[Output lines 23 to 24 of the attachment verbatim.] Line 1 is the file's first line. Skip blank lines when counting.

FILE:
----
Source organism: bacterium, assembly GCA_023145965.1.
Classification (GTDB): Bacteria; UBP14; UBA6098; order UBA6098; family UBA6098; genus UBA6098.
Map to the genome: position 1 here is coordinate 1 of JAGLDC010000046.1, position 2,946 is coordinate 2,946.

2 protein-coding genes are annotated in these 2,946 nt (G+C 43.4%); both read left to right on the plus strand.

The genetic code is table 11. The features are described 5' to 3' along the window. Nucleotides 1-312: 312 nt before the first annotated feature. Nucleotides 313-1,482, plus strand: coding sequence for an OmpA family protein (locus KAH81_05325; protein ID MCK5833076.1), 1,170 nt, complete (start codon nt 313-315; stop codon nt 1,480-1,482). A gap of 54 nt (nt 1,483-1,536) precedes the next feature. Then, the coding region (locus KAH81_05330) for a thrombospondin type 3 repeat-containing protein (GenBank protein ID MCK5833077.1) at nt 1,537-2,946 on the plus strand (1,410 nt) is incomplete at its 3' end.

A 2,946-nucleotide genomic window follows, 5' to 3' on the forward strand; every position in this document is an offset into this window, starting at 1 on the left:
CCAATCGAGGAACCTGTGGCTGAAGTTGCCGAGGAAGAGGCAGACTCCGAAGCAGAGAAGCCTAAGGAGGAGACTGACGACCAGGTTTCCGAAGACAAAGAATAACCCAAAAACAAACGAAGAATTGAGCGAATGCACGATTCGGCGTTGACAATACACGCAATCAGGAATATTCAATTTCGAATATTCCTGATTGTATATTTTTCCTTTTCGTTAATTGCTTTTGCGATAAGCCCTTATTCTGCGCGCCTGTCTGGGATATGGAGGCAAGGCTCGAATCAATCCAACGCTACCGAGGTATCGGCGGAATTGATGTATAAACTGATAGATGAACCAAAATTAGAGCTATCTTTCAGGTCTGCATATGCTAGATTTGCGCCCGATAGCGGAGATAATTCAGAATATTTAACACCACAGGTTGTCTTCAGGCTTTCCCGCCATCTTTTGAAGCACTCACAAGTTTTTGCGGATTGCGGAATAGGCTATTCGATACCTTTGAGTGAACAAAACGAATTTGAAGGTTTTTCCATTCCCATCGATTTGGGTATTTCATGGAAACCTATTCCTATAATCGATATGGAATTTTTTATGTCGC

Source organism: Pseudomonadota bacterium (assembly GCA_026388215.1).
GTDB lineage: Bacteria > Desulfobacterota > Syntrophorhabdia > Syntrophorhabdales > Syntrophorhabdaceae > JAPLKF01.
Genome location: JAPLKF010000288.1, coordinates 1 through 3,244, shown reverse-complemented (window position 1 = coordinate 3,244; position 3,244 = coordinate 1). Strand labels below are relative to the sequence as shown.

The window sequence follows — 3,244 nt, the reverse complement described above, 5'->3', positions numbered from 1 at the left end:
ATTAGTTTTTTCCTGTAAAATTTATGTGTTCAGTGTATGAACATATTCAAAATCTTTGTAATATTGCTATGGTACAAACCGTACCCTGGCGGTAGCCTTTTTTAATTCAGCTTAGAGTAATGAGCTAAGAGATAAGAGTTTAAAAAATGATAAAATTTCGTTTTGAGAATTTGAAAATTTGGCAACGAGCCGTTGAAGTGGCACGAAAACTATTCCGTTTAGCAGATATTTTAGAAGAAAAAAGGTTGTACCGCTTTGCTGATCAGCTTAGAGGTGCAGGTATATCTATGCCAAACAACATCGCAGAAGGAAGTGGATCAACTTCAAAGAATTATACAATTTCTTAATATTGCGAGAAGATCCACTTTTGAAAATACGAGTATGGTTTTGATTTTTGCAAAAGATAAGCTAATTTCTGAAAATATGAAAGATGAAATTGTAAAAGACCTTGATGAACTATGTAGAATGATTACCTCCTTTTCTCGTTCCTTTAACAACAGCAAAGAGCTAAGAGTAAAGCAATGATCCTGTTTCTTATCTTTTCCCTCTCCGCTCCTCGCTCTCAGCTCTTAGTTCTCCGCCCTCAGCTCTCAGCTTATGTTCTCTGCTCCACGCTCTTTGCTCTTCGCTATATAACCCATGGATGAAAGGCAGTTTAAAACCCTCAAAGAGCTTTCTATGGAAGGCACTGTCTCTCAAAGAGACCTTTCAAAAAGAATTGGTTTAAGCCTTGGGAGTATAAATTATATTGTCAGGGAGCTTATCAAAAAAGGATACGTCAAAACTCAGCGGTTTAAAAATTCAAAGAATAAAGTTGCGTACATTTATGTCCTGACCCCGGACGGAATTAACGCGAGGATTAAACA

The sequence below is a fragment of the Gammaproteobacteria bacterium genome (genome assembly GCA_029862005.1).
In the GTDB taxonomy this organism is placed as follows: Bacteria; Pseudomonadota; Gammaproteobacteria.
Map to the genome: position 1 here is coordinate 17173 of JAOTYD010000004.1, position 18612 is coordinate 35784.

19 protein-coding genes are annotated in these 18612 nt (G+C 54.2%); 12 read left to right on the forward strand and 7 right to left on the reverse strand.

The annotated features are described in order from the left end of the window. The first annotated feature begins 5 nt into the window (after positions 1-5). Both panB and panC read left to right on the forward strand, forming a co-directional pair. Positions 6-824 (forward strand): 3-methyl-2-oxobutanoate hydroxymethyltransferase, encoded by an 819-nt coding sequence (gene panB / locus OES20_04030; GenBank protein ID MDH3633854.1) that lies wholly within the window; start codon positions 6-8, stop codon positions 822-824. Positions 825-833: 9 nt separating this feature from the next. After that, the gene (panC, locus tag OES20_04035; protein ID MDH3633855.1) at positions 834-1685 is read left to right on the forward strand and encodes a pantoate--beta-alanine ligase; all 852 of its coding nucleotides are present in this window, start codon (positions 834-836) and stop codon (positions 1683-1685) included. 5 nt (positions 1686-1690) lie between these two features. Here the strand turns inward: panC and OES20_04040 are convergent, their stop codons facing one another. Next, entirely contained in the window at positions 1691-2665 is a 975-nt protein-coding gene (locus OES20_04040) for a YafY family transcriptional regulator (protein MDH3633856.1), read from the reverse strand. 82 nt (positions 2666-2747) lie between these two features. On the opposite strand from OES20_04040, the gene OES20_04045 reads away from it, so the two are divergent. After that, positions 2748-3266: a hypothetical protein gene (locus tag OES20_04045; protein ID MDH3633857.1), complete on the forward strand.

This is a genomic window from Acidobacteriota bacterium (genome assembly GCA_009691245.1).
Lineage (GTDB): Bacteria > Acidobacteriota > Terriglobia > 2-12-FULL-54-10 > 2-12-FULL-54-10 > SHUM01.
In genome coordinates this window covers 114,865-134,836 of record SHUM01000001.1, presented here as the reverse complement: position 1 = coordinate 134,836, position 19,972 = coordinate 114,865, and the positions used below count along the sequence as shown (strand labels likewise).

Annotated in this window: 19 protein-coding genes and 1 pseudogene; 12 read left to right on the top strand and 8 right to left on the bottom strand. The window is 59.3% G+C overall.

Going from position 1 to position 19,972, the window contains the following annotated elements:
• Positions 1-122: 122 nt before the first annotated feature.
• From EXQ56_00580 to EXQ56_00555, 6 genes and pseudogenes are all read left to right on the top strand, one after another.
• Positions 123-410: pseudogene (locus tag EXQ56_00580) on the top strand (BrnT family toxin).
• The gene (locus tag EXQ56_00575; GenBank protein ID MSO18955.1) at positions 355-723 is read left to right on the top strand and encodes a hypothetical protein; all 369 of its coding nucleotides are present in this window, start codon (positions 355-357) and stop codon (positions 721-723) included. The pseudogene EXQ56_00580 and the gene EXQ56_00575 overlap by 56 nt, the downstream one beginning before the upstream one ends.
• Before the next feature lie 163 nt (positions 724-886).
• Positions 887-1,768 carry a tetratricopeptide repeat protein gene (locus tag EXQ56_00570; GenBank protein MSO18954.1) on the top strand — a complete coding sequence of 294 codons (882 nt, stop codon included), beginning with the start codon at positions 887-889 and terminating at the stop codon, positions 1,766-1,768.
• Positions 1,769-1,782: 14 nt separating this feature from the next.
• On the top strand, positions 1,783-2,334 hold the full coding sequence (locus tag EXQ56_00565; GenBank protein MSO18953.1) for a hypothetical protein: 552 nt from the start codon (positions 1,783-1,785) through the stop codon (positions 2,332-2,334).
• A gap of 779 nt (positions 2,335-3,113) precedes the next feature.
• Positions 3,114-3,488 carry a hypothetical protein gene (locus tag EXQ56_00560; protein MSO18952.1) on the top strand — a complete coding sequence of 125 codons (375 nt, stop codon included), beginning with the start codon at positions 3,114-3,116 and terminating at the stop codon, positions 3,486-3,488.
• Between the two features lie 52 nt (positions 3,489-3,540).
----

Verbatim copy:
• Positions 1-122: 122 nt before the first annotated feature.
• From EXQ56_00580 to EXQ56_00555, 6 genes and pseudogenes are all read left to right on the top strand, one after another.